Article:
“Do you consider the audience when you are writing your music?” Several times, I’m shocked to hear the composer reply: “No.” How can this be?
We have spent thousands of hours in practice rooms and countless hours alone composing, practicing, and pursuing funding. Music is hard. But we can use the adversity training idea to fully embrace the challenge that music, and the surrounding industry, brings to our lives.
Let’s consider the case of this article. The title occurred to me in an instant, and within that instant, I knew I had enough ideas to fill an article. Up until that point, I honestly had absolutely no idea what I was going to write about. I am not claiming that it is a “divinely inspired” title, as that would be a little presumptuous. But the fact remains, it came to me when I needed it, so that I could meet my deadline.
Surrounding ourselves with a diversity of people will help to make us smarter and more creative. Building it into our projects will continue to result in innovative works and better music. But that doesn’t mean it’s easy to do.
I was told after I wrote it—by a (perhaps too) “serious” musician—that BasSOON It Will Be Christmas wouldn’t get played much. Well, it gets played at least a dozen times annually and has been played by many top orchestras, such as the symphonies of Atlanta, Houston, and Pittsburgh.
To thrive in the 21st century, we need to rethink our philosophies around how we conceive of success and our methods of making money. What would it look like if we all changed the way we view our careers? What would music schools look like if we changed the way we message vocation?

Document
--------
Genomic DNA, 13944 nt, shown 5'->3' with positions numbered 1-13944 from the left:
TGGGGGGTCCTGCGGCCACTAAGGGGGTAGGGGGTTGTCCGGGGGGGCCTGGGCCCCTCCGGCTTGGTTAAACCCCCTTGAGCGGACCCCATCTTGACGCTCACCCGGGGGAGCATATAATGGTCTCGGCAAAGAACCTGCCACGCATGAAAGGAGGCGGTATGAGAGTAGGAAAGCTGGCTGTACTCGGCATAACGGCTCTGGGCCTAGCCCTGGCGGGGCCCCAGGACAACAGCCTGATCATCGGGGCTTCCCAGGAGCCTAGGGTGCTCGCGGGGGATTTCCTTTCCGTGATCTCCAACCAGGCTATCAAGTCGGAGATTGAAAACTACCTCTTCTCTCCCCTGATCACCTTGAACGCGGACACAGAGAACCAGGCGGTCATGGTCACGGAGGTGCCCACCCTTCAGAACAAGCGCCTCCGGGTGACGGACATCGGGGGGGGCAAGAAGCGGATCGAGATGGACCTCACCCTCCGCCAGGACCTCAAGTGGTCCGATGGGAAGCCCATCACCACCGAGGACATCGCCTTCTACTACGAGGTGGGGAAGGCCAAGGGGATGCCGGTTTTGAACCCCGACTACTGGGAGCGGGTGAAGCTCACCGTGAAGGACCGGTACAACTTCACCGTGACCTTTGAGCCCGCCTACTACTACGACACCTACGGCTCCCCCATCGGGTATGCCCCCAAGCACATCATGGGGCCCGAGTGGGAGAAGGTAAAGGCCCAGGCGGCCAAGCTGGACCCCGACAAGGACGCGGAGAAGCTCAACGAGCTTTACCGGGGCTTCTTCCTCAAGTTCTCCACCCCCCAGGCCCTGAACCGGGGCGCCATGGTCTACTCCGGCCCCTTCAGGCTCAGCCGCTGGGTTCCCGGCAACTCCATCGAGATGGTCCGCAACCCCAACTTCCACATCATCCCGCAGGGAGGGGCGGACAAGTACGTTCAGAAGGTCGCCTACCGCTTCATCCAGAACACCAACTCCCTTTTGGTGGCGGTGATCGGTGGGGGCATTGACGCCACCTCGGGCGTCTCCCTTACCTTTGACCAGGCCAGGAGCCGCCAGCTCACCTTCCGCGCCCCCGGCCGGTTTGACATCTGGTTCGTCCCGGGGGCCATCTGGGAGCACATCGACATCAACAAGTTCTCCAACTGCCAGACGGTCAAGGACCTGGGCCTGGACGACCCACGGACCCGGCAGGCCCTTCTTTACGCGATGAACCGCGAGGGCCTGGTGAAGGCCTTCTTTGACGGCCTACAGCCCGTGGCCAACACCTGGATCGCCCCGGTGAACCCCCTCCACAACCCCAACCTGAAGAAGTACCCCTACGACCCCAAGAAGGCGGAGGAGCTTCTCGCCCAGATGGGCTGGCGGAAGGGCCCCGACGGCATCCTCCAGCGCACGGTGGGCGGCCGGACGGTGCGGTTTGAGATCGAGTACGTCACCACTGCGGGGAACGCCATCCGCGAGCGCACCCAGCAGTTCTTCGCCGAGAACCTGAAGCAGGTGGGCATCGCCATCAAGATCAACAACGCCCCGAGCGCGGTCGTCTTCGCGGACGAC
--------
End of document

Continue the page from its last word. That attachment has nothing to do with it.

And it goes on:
There was a very distinct point at the beginning of my composing career when a decision changed absolutely everything for me. My future would take time to pan out, of course, but at the moment when I chose the three-letter response instead of the two-letter one, an entirely new career path was set into motion.
Certain sounds of resistance—shouting, speeches, chanting, and singing—simultaneously bring together and diffuse, and meaningfully hold in suspension situations that could easily descend into chaos and violence.
How do you define radio in this day and age of digital platforms? If you were in charge of a new music radio show, 24/7 stream, or podcast, what would you include?
New and archival recordings offer a glimpse of social life in the Little Cities–sonic insights that open up an archive of ideas for a careful listener willing to jump on a carnival ride or blow the dust off a forgotten piano keyboard.